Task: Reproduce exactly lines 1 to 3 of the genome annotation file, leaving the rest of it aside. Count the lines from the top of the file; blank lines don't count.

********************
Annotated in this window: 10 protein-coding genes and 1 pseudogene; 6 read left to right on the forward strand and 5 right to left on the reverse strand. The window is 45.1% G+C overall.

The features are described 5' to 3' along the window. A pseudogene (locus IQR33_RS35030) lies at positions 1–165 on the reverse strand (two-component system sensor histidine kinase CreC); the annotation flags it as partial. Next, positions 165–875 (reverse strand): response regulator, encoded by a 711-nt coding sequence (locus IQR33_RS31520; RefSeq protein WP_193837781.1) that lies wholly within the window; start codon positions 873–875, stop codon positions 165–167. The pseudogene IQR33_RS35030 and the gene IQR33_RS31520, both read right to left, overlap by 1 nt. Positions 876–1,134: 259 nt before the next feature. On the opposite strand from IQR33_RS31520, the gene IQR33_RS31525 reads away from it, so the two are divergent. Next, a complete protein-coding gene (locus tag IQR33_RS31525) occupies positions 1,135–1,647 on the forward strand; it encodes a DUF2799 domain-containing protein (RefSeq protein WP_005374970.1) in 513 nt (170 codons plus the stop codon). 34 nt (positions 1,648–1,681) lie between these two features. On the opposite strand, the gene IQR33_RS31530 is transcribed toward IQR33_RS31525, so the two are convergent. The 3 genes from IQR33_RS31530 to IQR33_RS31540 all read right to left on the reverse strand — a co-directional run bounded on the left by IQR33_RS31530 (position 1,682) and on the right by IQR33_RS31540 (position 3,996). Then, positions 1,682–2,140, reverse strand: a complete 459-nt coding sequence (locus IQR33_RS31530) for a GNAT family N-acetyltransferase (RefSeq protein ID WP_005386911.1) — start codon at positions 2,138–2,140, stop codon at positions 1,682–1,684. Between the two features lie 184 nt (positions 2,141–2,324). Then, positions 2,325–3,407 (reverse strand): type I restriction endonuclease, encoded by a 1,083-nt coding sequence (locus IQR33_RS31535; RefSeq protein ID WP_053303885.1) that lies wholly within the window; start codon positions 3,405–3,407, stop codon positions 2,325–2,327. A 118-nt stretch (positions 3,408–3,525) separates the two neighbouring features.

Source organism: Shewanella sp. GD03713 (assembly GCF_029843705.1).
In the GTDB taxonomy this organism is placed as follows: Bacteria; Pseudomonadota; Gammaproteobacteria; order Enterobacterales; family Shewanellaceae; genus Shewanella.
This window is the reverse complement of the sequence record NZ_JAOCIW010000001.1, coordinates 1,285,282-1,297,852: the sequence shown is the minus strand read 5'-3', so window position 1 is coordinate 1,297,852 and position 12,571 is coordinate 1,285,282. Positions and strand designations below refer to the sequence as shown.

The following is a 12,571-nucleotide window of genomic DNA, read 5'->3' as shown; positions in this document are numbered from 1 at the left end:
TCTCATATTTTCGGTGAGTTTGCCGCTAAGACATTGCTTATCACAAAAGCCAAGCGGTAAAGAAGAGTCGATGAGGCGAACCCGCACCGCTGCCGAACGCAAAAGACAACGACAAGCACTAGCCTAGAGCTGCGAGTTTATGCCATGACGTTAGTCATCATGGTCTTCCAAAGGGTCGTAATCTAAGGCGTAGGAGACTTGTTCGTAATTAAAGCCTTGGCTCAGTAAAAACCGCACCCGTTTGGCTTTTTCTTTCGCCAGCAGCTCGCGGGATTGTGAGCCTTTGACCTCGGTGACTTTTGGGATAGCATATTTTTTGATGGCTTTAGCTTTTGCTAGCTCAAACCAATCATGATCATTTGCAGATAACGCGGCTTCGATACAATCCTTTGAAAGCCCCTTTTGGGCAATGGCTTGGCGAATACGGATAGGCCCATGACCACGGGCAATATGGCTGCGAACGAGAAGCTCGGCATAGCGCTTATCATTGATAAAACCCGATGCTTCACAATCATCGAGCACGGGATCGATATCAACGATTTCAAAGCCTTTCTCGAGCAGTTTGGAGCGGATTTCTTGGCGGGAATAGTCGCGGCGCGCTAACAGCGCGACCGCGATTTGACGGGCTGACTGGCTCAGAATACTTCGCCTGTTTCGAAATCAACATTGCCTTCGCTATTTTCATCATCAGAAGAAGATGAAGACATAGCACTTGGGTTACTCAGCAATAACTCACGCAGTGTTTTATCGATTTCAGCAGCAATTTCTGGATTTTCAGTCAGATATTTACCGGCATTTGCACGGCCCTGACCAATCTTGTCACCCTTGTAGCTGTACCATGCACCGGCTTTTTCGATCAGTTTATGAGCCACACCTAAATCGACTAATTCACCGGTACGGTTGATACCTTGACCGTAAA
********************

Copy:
Annotated in this window: 10 protein-coding genes and 1 pseudogene; 6 read left to right on the forward strand and 5 right to left on the reverse strand. The window is 45.1% G+C overall.

The features are described 5' to 3' along the window. A pseudogene (locus IQR33_RS35030) lies at positions 1–165 on the reverse strand (two-component system sensor histidine kinase CreC); the annotation flags it as partial. Next, positions 165–875 (reverse strand): response regulator, encoded by a 711-nt coding sequence (locus IQR33_RS31520; RefSeq protein WP_193837781.1) that lies wholly within the window; start codon positions 873–875, stop codon positions 165–167. The pseudogene IQR33_RS35030 and the gene IQR33_RS31520, both read right to left, overlap by 1 nt. Positions 876–1,134: 259 nt before the next feature. On the opposite strand from IQR33_RS31520, the gene IQR33_RS31525 reads away from it, so the two are divergent. Next, a complete protein-coding gene (locus tag IQR33_RS31525) occupies positions 1,135–1,647 on the forward strand; it encodes a DUF2799 domain-containing protein (RefSeq protein WP_005374970.1) in 513 nt (170 codons plus the stop codon). 34 nt (positions 1,648–1,681) lie between these two features. On the opposite strand, the gene IQR33_RS31530 is transcribed toward IQR33_RS31525, so the two are convergent. The 3 genes from IQR33_RS31530 to IQR33_RS31540 all read right to left on the reverse strand — a co-directional run bounded on the left by IQR33_RS31530 (position 1,682) and on the right by IQR33_RS31540 (position 3,996). Then, positions 1,682–2,140, reverse strand: a complete 459-nt coding sequence (locus IQR33_RS31530) for a GNAT family N-acetyltransferase (RefSeq protein ID WP_005386911.1) — start codon at positions 2,138–2,140, stop codon at positions 1,682–1,684. Between the two features lie 184 nt (positions 2,141–2,324). Then, positions 2,325–3,407 (reverse strand): type I restriction endonuclease, encoded by a 1,083-nt coding sequence (locus IQR33_RS31535; RefSeq protein ID WP_053303885.1) that lies wholly within the window; start codon positions 3,405–3,407, stop codon positions 2,325–2,327. A 118-nt stretch (positions 3,408–3,525) separates the two neighbouring features.

Source organism: Shewanella sp. GD03713 (assembly GCF_029843705.1).